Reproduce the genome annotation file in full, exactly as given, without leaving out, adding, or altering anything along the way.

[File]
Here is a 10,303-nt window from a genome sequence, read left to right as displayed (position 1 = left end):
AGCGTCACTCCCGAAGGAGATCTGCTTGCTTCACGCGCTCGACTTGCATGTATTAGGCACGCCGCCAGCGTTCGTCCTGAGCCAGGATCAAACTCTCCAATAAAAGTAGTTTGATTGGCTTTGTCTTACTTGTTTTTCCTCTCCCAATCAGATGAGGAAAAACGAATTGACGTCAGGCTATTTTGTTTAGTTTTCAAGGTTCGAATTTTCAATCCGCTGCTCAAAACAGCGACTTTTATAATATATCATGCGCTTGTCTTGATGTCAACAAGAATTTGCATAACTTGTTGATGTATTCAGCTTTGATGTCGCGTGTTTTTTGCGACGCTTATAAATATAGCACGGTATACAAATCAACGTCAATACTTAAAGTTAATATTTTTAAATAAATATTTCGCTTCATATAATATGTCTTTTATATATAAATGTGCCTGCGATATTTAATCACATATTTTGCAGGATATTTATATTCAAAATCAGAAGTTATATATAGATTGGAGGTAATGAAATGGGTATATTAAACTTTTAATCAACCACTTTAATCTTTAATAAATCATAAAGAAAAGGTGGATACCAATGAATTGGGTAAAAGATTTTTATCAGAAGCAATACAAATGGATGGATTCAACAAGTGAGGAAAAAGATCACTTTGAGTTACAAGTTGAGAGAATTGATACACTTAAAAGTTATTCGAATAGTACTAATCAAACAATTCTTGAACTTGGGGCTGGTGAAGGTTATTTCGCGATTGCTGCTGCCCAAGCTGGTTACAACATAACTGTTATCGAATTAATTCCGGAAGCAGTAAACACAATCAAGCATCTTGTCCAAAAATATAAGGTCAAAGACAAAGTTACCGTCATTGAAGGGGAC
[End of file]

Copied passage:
Here is a 10,303-nt window from a genome sequence, read left to right as displayed (position 1 = left end):
AGCGTCACTCCCGAAGGAGATCTGCTTGCTTCACGCGCTCGACTTGCATGTATTAGGCACGCCGCCAGCGTTCGTCCTGAGCCAGGATCAAACTCTCCAATAAAAGTAGTTTGATTGGCTTTGTCTTACTTGTTTTTCCTCTCCCAATCAGATGAGGAAAAACGAATTGACGTCAGGCTATTTTGTTTAGTTTTCAAGGTTCGAATTTTCAATCCGCTGCTCAAAACAGCGACTTTTATAATATATCATGCGCTTGTCTTGATGTCAACAAGAATTTGCATAACTTGTTGATGTATTCAGCTTTGATGTCGCGTGTTTTTTGCGACGCTTATAAATATAGCACGGTATACAAATCAACGTCAATACTTAAAGTTAATATTTTTAAATAAATATTTCGCTTCATATAATATGTCTTTTATATATAAATGTGCCTGCGATATTTAATCACATATTTTGCAGGATATTTATATTCAAAATCAGAAGTTATATATAGATTGGAGGTAATGAAATGGGTATATTAAACTTTTAATCAACCACTTTAATCTTTAATAAATCATAAAGAAAAGGTGGATACCAATGAATTGGGTAAAAGATTTTTATCAGAAGCAATACAAATGGATGGATTCAACAAGTGAGGAAAAAGATCACTTTGAGTTACAAGTTGAGAGAATTGATACACTTAAAAGTTATTCGAATAGTACTAATCAAACAATTCTTGAACTTGGGGCTGGTGAAGGTTATTTCGCGATTGCTGCTGCCCAAGCTGGTTACAACATAACTGTTATCGAATTAATTCCGGAAGCAGTAAACACAATCAAGCATCTTGTCCAAAAATATAAGGTCAAAGACAAAGTTACCGTCATTGAAGGGGAC